Using the same approach, cac sequences (and sequences of other genes with potential roles in love song generation: the L. longipalpis homologues of the D. melanogaster per and para genes) were compared between various populations of L. longipalpis in Brazil. These studies were partially driven by the increasing doubts in the field that the various L. longipalpis populations belong to the same species, as had been concluded mainly from isoenzyme comparisons [reviewed in Bauzer et al. (2007)]. Over a time span of approximately 10 years, a careful analysis of approximately 14 different Brazilian sandfly populations was conducted in several laboratories (Table and references therein). In addition to a comparison of the cac, per and para sequences isolated from individuals of these populations, love songs from a majority of the populations (those that were possible to keep in the lab) were also recorded. The recording technique developed in the Hall lab for Drosophila was adapted to record the love songs of sandfly males (Peixoto & Hall 1998, Souza et al. 2004); a virgin male and female (from the F1 of a female collected in the wild) were placed in the recording chamber of an INSECTAVOX (Gorczyca & Hall 1987) to record the sounds produced by the male during copulation. In parallel, the pair was filmed with a video camera, which enabled the correlation of the flies' behaviours with the songs they produced. The results obtained were both interesting and surprising and are broadly summarised in the Table. Males from the populations native to the coastal regions of the North and Northeast down to the Southeast of Brazil produce a burst-type song, which is characterised by trains of extremely polycyclic pulses ("bursts") with irregular frequencies and amplitudes. In addition, all burst-type populations produce the same sex pheromone (cembrene-type 1), strongly suggesting that they all belong to the same species. In contrast, populations from more central parts of Brazil produce "pulse" songs that are more similar to the songs described above for D. melanogaster. Interestingly, the pulse songs between populations differ reproducibly in several parameters (leading to their classification into P1-P5 pulse song types) (Table), suggesting that they contribute to the reproductive isolation between different populations. In addition, most of the pulse singers produce different sex pheromones (Table), strongly supporting the idea that they indeed represent different sibling species rather than a single species.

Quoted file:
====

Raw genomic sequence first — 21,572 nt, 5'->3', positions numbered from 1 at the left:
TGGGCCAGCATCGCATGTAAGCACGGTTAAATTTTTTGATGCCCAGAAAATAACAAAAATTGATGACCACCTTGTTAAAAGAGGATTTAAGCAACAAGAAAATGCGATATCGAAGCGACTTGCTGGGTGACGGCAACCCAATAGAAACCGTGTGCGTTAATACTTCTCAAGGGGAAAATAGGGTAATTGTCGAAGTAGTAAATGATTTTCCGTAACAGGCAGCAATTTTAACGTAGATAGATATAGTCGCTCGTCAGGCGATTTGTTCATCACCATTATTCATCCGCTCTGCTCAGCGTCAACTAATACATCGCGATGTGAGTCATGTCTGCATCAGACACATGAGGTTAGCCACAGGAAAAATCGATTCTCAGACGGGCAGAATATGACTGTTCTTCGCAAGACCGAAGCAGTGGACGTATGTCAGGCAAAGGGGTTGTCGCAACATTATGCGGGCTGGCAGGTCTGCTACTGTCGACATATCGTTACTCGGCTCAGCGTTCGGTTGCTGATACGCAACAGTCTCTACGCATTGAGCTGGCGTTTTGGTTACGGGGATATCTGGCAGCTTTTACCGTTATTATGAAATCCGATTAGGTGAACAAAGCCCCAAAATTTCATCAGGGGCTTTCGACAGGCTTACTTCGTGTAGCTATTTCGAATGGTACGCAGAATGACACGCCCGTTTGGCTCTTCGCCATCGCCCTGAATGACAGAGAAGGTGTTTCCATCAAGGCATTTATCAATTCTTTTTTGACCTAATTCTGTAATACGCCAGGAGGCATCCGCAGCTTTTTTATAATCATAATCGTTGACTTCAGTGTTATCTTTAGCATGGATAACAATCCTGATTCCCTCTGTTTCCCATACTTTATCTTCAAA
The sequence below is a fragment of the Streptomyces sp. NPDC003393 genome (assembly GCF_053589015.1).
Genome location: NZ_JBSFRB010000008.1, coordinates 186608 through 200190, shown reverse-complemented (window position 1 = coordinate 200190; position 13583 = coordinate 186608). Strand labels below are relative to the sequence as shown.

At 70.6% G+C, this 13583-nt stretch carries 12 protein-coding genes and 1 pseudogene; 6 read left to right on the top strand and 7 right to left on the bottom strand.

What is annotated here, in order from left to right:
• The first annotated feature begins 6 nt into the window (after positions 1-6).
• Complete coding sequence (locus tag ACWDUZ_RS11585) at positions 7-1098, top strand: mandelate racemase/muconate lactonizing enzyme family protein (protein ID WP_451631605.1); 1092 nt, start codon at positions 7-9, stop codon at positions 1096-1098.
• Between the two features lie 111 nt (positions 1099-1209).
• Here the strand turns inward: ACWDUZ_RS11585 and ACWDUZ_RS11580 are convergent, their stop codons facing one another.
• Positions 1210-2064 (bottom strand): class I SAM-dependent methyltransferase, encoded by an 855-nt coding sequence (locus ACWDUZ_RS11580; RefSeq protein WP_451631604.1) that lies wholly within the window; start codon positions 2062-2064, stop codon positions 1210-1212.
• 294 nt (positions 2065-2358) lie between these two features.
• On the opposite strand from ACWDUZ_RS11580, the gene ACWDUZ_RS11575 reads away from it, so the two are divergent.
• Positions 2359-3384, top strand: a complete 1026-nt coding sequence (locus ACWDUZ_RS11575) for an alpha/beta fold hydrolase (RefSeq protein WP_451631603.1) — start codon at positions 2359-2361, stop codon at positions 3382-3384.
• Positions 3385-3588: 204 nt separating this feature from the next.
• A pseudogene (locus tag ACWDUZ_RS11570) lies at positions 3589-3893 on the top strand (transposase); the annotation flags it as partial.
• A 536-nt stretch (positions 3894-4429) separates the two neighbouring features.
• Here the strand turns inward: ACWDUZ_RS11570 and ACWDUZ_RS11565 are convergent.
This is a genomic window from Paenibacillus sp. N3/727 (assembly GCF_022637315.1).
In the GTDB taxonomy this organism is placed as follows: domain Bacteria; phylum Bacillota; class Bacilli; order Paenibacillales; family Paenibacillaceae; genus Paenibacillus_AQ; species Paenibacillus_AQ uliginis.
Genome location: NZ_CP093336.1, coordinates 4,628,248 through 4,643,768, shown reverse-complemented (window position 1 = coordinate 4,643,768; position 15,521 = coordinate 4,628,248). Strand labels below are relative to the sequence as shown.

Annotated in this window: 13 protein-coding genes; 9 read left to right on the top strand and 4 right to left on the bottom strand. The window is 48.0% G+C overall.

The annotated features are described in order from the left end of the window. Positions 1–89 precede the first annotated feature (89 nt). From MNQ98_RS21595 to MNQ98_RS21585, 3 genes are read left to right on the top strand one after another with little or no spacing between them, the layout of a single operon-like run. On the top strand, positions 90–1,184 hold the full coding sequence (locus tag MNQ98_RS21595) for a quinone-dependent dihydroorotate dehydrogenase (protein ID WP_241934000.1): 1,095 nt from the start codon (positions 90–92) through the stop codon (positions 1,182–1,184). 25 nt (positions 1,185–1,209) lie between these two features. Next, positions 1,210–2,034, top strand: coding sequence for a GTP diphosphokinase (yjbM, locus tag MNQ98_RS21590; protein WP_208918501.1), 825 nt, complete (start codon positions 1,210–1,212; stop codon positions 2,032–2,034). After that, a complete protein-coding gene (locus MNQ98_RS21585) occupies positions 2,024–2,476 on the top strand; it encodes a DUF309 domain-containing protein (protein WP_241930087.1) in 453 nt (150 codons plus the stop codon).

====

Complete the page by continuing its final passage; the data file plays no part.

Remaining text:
The existence of an L. longipalpis species complex is also strongly supported by the comparison of the per, cac and para genes between the different populations (Table). Phylogenetic trees based on the DNA sequences of all three genes for the populations producing different pulse or burst songs indicate that they represent divergent species, which, in the case of the two Sobral populations, separated approximately 1 Myr ago (Bauzer et al. 2002a) (Table). Moreover, this DNA analysis revealed some fixed differences between the sibling species that were analysed for para polymorphisms, which can be used as reliable species indicators for sandflies collected in the field. Perhaps the most interesting examples with respect to reproductive isolation are the three sympatric populations that were analysed (Sobral, Estrala and Jaiba). Morphologically, these populations can be distinguished by the number of spots on their abdominal tergites; 1S populations carry a single pair of spots on the fourth tergite, while 2S populations carry an additional pair of spots on the third tergite. Considering all L. longipalpis populations, these spots are not a reliable marker for indicating different species, but in the sympatric species they are a reliable species indicator. The 2S populations from the three locations all belong to the same species according to their song type (burst), sex pheromone (cembrane-type 1) and DNA phylogeny (Table). In contrast, the 1S populations each belong to a different sibling species based on the same criteria (including a fixed polymorphism in the per gene between Jaiba 1S and 2S) (Table).
The ultimate test to determine if the sibling species are indeed reproductively isolated is the outcome of crosses between them. This test has partly been accomplished; the copulation rates in heterospecific crosses between Jacobina, Natal and Laphina populations were reduced compared with the rates in homospecific crosses and no offspring were obtained in the heterospecific crosses (Souza et al. 2008). Interestingly, when crosses between the Sobral 1S and 2S populations were attempted, not even copulation took place, indicating that pre-mating behaviour may contribute to reproductive isolation.
The work summarised here beautifully demonstrates how an integrated approach led to the firm establishment of the L. longipalpis species complex. Importantly, this conclusion would not have been possible by following only a single trait (e.g., relying only on pheromone differences would not have distinguished between Estrela 1S and 2S populations, as both produce the cembrane-type 1 pheromone) (Table). Hopefully these studies will be continued and extended to investigate whether the different sibling species also differ in their vectorial capacity. It would also be interesting to try functionally linking L. longipalpis homologues of the D. melanogaster "song genes" cac and para to love songs in sandflies by RNAi methodology. If these genes also influence song in the sandflies (which is likely, based on the results of the phylogenetic DNA analysis), this finding would ultimately link back to the idea that subtle changes in these conserved ion channels result in behavioural changes that are a driving force for speciation.